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ALABAMA 3 - Wolverhampton Wulfrun Hall - 02 December 2003   Print  E-mail 
Written by Mark Reed  
Tuesday, 14 September 2004
All aboard!

Here we are again - the circus rolls into town, the freaks, the weirdos, the losers. Bluesmen, Clansmen, riding the last train to Mashville. It's always last orders at the Last Chance Saloon when the Alabama 3 roll into town, their weird, perpetually leftfield hybrid of blues, country and western, techno, Elvis Religion and communism sure ain't for everybody. But everybody ain't always right.

In fact, it's the fact that a lot of people are wrong that makes life interesting. You know. The bourgeoise, the herd, you, yes you, with your two point four children, your dog, your terraced house or flat, your battered car, your Christmases by the fire, your fucking bland, boring Bon fucking Jovi CD's, you. You are wrong. It's You're Wrong night...

Whatever you cling to, whatever that thing is that you need to help you survive, it's a lie. It's a lie. And someone ruled by lies will always be a slave.

Maybe the truth can set you free.

There is so much more to life than that. And this, is just the tip of the iceberg. Not just some of the best lyrics there are, a infused, inspired mix of the best of a drug-addled junkie Elvis Commie manifesto, not just some of the funkiest rhythms the world has ever seen or heard, not just the graceful sleek blues guitar of Rock Freebase, or the pocketful of faith. Alabama 3 are all these things and more : a heady potent mix of everything that on paper looks and seems so wrong, everything that, in the flesh, makes one feel alive.

From the first set, the seven song acoustic showcase of the bands raw, naked side seen on the "Last Train To Mashville", sees the Alabama 3, aided and abetted by Nick Reynolds on tin whistle, harmonica, guitar and backing vocals, and a violinist, is an expected but unexpected treat. The band reveal their mellow, 4am with a hangover, campfire singalonga side, which is simply divine. Sadly, there's no reprise of "Speed Of The Sound Of Loneliness" (so I can't provide vocals as I did when they played Filthy McNasty's), but all the other songs you might expect are present and correct, from obscurities such as "Disneyland Is Burning" to the opening, shot-heard-around-the-world genius of "Woke Up This Morning".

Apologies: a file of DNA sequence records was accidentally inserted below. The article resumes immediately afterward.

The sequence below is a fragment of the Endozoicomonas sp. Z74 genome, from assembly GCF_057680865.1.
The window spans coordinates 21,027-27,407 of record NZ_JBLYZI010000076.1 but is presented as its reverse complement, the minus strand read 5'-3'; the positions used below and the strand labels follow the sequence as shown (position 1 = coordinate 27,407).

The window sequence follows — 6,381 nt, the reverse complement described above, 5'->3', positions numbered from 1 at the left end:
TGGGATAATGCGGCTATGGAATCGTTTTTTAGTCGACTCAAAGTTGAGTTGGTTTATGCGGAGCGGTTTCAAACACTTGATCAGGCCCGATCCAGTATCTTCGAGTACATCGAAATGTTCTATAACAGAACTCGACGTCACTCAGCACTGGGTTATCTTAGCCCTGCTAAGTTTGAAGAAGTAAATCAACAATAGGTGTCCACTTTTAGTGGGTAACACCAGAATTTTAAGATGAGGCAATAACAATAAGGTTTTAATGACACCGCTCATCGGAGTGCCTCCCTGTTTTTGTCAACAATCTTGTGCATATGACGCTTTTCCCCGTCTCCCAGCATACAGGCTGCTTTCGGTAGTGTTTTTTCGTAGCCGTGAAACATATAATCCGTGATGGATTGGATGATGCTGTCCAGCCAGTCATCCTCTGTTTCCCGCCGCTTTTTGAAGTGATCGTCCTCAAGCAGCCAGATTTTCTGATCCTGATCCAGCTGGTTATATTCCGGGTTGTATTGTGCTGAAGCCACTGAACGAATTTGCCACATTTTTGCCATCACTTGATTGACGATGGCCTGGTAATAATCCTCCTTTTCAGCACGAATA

After this, a a short DJ set by Rantin' Richie and The Mepmphis 9 (old unreleased A3 bleepfests, punk, Johnny Cash, and an eclectic mix of classics), sees the traditional, full-power, flags unfurled, militant groove assault of the Alabama 3, for whom I am seeing for the (crikey) twelveth time : I am spoilt.

If you don't know the drill you should : funky bass that can rumble buildings to pieces. Kick ass guitars. The darkest vein of humour mined from the boulevard of broken dreams and the church of Elvis The Divine. We follow a shining light through the path of darkness, men in cages, women in bondage, all of us in slavery to work, to hope, to our drugs of choice. Be they women, or war.

And there's new stuff : The awesome "Up Above My Head", a song about the perversion of spirituality by religion , forged on the redemptive power of music : The Greatest Healer. It makes me want to engineer a worldwide regime change by shaking my booty. One Planet Under A Groove indeed. There's the fabulous "Last Train To Mashville" itself, a final, desperate stab at oblivion or death. Or both. And the excellent "Born In The Blues" : I don't know what its about except The Blues, and being born in it, bred by it, raised by it, one has no choice but die in The Blues as well.

And we leave where we came in : united by the power of music, the power of prayer, the healing power of all these things, music makes a life we live a life worth living. Power In The Blood. Peace In The Valley. And Music For The Soul. They put the Rock Into Roll. And when you've rocked your last roll, when there is nowhere else to go, get converted. Join them, and be saved.

As Leonard Cohen, everyone's favourite octagenarian Zen Monk poet said.... Hallelujah.

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